Review: Jason Isbell and Special Guests Share a Statement with Conscience and Clarity

Jason Isbell and the 400 Unit/Georgia Blue/Southeastern Records
Four Out of Five Stars

Georgia Blue is an especially auspicious effort as far as Jason Isbell is concerned, one that was spun out of cause and concerns. It’s a clear and decisive statement that makes a political point—which is, that optimism can ultimately prevail… if there’s a desire to see it through.

Isbell told fans, friends, and followers that if Joe Biden won the state of Georgia in 2020, he would record an entire album of songs that originated in those realms and then dedicate the proceeds to some specific organizations that would help fuel positive change— Black Voters Matter, Fair Fight, and Georgia STAND-UP. When Biden emerged victoriously, he made good on his promise.

Of course, Isbell’s fondness for the music was a major motivating factor as well, and with a baker’s dozen’s worth of iconic songs, his seminal influences are obvious. Yet it’s also the specific spin he puts on several of the songs that becomes a big draw as well. An extended take on the Allman Brothers’ “In Memory of Elizabeth Reed” shares the instrumental agility of the original, while Britney Spencer and John Paul White’s combined vocals on “Midnight Train To Georgia” retains the emotional resilience that made the hit song by Gladys Knight and the Pips so forthright and enduring. So too, “Sometimes Salvation,” a Black Crowes classic, maintains its emphatic energy in ways that recall the full frenzy of the brothers Robinson themselves.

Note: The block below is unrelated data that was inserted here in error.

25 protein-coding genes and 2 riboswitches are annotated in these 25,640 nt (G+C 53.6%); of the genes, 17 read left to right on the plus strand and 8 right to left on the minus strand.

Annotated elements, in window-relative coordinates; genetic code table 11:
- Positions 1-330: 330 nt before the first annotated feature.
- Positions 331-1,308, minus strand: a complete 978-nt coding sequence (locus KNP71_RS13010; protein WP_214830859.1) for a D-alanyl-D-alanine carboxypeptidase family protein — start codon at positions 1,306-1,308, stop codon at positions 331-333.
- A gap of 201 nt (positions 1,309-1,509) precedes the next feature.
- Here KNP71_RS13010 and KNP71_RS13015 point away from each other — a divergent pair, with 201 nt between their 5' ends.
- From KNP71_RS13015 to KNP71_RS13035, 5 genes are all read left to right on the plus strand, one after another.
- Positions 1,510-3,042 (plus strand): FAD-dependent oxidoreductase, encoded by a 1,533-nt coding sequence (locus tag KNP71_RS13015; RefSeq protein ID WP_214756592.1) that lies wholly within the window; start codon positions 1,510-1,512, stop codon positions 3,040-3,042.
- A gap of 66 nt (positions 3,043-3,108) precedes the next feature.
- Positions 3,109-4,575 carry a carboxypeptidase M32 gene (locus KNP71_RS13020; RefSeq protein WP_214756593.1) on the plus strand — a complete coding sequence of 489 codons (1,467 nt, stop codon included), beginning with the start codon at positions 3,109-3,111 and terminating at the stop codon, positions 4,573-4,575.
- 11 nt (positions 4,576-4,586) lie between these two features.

In truth, it’s the superstar cameos that shape the sounds overall. Spencer’s vocal turn on the James Brown classic “It’s a Man’s World” totally transforms its macho leanings, while the two R.E.M. covers shared here, “Driver 8” and “Nightswimming,” differ dramatically thanks to White’s vocals on the former and Béla Fleck and Chris Thile instrumental contributions to the latter. Isbell himself takes the lead on the Otis Redding standard “I’ve Been Loving You Too Long,” imbuing it with the searing sentiment that made it such a strong statement to begin with. Amanda Shires turns in a tumultuous take on Cat Power’s “Cross Bones Style,” adding further credence and conviction to the effort overall. So too, Julien Baker and Brandi Carlile team up for an affecting read of the Indigo Girls’ “Kid Fears,” and in so doing, ably express the dogged determination as it was originally intended.

Here, then, is an album that succeeds on all fronts, both as an artistic endeavor and as an expression of conscience and clarity. With Georgia Blue, Isbell and company have made an album for the ages.

Photo credit: Alysse Gafkjen

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